The outcome of this negotiation was far from optimal. By making their culturally based concessions Kyammi attempted to put itself into a new and different relationship with Bundascorp. Bundascorp unfortunately did not understand that was what was happening and, as a result, took advantage of the situation and the relationship. Interestingly however, due the very strong emphasis on the relationship by the CEO of Kyammi, the business relationship has persisted and, while not balanced, it continues to this day.
There are four lessons from this case that have applicability for cross cultural negotiations in general. These include:
1Behaviours in different cultures carry very different meanings. Behaviors can be interpreted very differently from culture to culture as we saw in this scenario. Consider two other examples. First, certain non-verbal signals in one culture, such as a thumbs-up sign, can by an affirmation or an insult. Second, a colleague recently shared a story with me of a negotiation he had as part of a team of people from Australia going to do a business deal in Japan. One of the Australian team members, while waiting for the negotiation to begin, gave an empty water bottle to the oldest secretary in the waiting room (one of three women). Little did he know that this was a significant insult – he should have given it to the youngest secretary because age is equal to respect in a Japanese context. Knowing these behaviors and customs is important not to cause affront to the other and inadvertently derail the negotiation process.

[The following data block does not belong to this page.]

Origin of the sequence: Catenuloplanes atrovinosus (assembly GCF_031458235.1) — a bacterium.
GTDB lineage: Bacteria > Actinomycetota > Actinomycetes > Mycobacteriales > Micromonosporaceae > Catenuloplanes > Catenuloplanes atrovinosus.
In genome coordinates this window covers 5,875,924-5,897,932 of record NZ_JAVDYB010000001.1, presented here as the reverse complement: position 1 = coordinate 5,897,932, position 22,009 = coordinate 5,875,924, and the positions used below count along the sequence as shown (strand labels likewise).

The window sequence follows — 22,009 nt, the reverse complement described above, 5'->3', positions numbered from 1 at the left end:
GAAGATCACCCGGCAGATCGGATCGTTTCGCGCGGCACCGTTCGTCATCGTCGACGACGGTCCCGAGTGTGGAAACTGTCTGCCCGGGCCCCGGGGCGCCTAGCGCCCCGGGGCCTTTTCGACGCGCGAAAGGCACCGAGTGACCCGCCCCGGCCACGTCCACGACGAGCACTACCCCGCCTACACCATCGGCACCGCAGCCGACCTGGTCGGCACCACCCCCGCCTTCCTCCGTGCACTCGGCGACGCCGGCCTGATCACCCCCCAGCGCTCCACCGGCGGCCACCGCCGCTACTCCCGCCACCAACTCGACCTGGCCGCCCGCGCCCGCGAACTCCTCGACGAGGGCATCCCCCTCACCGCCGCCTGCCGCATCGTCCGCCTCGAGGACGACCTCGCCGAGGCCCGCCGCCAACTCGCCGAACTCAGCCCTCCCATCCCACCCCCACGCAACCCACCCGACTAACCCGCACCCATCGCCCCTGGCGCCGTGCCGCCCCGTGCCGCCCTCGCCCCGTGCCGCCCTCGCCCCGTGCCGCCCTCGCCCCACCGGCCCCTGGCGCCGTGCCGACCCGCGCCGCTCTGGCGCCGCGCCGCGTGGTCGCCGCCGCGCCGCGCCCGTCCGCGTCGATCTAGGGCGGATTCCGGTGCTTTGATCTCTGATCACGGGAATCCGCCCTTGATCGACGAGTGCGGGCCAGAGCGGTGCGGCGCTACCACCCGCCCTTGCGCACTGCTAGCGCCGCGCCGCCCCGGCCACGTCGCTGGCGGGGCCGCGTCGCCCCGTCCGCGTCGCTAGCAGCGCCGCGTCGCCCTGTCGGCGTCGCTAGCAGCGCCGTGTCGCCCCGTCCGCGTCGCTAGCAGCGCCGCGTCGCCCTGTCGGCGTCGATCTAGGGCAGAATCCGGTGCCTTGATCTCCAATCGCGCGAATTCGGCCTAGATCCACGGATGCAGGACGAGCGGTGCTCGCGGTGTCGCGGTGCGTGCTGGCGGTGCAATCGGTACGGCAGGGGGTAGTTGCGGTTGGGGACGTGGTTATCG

2Culture goes much deeper than behaviour and customs. This case study clearly demonstrates that if you are only preparing for cross cultural negotiations by focusing on behaviours and customs you are missing a significant part of the preparation process. One has to delve deeply into a culture that you plan to negotiate in and understand the underpinnings of that culture. In this example, the paramount concepts of harmony and the perspective on a powerful vs. powerless negotiation relationship were essential to grasp. So, look beyond the obvious to these underlying and often hidden notions.
3Culture impacts process as much as outcome. From this example we also saw how important process was in this negotiation. The Kyammi CEO was using one process to approach the negotiation and the German CEO was using a completely different approach. This is something that is important to discuss – subtly or openly depending on the cultures involved – so it does not lead you astray.
4Cultural norms lead to critical assumptions that wreak havoc on negotiations. The last issue that negotiators needed to understand was that hidden cultural norms led to assumptions that significantly disrupted the negotiation process. This happened because the other negotiator did not share those assumptions and, as such, significant misunderstandings occurred.
Joshua N Weiss, PhD is the author of the recently published The Book of Real-World Negotiations: Successful Strategies from Business, Government, and Daily Life (Wiley), and a Senior Fellow at the Harvard Negotiation Project. For more see www.joshuanweiss.com